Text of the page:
In the novel, several quasi-retired CIA agents develop a scheme designed to focus the country, and the administration, against Castro. A failed assassination attempt on JFK that could be traced directly back to Castro would get things back on track. Lee Harvey Oswald just happens to surface in key places at key times, and the conspirators decide he would be the perfect patsy in their scheme. I won’t go into the details of Oswald’s life that make up much of the core of the novel. The reader knows what is going to happen in Dallas, but how all the subplots evolve into the shots in Dealey Plaza is the intrigue in this read. Indeed, wouldn’t an assassination actually be better than a failed attempt?

The difference between the King and DeLillo novels is huge – one is an easy, but very long read, and the other requires the reader to pay very careful attention. Libra is definitely not for all readers. George Will hated the book and railed publically against it – from my perspective, that’s a damn good endorsement. Anne Tyler wrote a very comprehensive, and positive, review of Libra.


 I found, as I worked through Libra, that I often grabbed a different book to help me follow the players and the details. This book, The Assassination Please Almanac, was the first published book of local writer Tom Miller. It was published by Regnery Press as a magazine-sized, soft cover book in 1977. It is a comprehensive, actually amazing, collection of factoids and media quotes relevant to the assassination. After being out of print for many years, it is now available as a “Print-On-Demand” book.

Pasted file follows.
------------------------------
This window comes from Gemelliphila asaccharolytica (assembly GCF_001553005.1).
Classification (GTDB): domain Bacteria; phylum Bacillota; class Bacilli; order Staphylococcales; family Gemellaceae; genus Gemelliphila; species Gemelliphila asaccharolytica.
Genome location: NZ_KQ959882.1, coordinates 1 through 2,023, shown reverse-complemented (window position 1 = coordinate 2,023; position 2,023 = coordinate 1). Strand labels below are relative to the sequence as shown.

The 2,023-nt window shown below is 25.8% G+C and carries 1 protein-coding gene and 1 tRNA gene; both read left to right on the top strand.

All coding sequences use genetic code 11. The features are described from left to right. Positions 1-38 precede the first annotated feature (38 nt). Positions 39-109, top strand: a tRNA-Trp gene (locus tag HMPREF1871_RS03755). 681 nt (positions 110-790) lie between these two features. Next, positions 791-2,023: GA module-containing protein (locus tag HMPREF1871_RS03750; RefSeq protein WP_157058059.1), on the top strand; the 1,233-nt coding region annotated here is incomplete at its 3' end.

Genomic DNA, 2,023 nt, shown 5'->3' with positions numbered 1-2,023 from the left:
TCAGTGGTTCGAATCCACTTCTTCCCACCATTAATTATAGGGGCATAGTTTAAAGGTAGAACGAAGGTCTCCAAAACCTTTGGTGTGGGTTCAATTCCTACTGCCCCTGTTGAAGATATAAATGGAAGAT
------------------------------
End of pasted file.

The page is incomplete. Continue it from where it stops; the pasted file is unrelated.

From the front cover – “This sourcebook/collection is the nerviest in years.” Rolling Stone

From the back cover – “The Assassination Please Almanac is a consumer’s guide to conspiracy theories, an annotated bibliography of JFK assassination books, a chronology of events leading up to and away from November 22, 1963, and a black humor look at the Kennedy assassination. A rare find in high demand on the assassobuff circuit, now back in print for all to appreciate.”  Publisher’s blurb

Thursday, September 6, 2012

Comments on: "The Sweetness at the Bottom of the Pie"